A journalist and writer (New York, 1952), he grew up between Los Angeles and Hawaii. For many years, he wandered across land and sea on all possible means of transport, earning his living as a brakeman on Southern Pacific trains, a book shop worker, a reporter, a dishwasher and an English teacher in the ghettoes of Cape Town at the height of Apartheid. He has written for "The New Yorker" since 1987 and is a regular contributor to other prestigious American magazines ("Granta", "Harper's", "The New York Review of Books"). Over the course of his journalistic career, he has published several books, and dealt with topics such as war, racism, poverty, crime and globalisation, and writing articles and reports from Australia and El Salvador to Mexico and Mozambique. Each stage of his life has been marked by surfing, «a drug that can make you a slave for life», and which has led him to the seas of Waikiki, Nias, Tavarua, Ocean Beach and Jardim do Mar. Chasing the waves, love, terror, bodily wounds and intense friendships are all featured in his "Barbarian Days", a memoir which won him the 2016 Pulitzer Prize for Biography or Autobiography and the William Hill Sports Book of the Year.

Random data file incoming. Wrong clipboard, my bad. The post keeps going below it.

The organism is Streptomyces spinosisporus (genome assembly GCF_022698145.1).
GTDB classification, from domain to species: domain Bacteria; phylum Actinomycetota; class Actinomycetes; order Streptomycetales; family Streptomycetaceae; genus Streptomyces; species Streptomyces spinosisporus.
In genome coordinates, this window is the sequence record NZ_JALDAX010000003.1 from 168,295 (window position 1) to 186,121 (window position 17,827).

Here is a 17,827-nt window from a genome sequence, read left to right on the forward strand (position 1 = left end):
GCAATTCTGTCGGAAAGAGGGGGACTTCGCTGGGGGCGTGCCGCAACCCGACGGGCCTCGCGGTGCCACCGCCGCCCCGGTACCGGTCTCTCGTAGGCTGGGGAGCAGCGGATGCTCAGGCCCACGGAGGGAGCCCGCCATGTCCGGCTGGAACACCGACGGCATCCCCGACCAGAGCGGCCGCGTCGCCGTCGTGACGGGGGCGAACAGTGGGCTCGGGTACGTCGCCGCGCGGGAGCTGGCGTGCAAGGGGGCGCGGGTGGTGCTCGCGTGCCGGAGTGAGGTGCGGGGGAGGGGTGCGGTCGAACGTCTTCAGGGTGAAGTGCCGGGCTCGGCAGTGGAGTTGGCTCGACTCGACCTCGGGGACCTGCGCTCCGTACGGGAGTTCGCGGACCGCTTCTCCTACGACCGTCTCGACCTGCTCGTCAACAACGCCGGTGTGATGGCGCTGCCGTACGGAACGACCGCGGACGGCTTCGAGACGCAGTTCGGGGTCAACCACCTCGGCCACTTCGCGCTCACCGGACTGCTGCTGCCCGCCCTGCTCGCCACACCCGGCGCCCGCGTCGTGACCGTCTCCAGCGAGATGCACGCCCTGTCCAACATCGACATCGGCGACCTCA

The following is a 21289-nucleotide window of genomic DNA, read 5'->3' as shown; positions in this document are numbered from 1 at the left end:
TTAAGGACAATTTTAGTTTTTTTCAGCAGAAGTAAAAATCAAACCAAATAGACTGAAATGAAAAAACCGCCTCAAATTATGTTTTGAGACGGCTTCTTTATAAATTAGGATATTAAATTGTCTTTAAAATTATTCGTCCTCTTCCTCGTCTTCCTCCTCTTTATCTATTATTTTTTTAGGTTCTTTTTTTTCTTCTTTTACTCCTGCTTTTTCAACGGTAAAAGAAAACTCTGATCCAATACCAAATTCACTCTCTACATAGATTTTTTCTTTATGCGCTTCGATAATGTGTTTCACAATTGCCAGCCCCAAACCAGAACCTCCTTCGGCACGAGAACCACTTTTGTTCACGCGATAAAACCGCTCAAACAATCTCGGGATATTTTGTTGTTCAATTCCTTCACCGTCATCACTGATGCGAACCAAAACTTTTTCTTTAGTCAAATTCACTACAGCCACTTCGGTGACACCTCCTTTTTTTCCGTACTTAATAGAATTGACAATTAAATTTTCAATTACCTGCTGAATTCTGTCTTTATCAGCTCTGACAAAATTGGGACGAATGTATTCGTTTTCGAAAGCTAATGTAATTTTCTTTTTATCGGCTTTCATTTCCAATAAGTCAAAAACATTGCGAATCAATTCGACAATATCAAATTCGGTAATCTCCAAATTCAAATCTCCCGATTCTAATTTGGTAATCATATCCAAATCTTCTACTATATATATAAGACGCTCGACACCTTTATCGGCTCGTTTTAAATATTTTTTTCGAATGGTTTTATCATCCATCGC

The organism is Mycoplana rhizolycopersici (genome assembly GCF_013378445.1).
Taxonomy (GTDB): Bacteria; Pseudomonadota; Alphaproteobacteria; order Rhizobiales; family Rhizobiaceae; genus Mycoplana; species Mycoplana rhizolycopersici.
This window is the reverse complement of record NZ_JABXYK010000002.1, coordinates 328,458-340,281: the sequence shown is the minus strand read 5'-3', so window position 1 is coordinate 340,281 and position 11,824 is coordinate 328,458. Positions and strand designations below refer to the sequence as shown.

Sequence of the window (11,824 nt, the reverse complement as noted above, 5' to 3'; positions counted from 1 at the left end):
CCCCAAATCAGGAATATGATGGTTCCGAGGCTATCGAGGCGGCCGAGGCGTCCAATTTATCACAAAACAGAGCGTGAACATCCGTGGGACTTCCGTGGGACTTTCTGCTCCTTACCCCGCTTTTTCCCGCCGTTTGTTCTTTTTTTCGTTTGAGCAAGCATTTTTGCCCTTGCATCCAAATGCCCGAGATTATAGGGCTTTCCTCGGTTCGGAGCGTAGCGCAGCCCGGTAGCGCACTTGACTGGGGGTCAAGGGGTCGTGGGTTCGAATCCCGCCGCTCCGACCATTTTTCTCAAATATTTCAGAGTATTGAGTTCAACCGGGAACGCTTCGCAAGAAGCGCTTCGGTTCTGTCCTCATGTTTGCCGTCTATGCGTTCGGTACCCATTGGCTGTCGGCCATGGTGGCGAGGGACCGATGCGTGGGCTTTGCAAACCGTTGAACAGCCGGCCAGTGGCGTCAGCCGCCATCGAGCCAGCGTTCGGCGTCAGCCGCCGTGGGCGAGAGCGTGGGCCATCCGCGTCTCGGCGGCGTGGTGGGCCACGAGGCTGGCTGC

(photo: © Basso Cannarsa)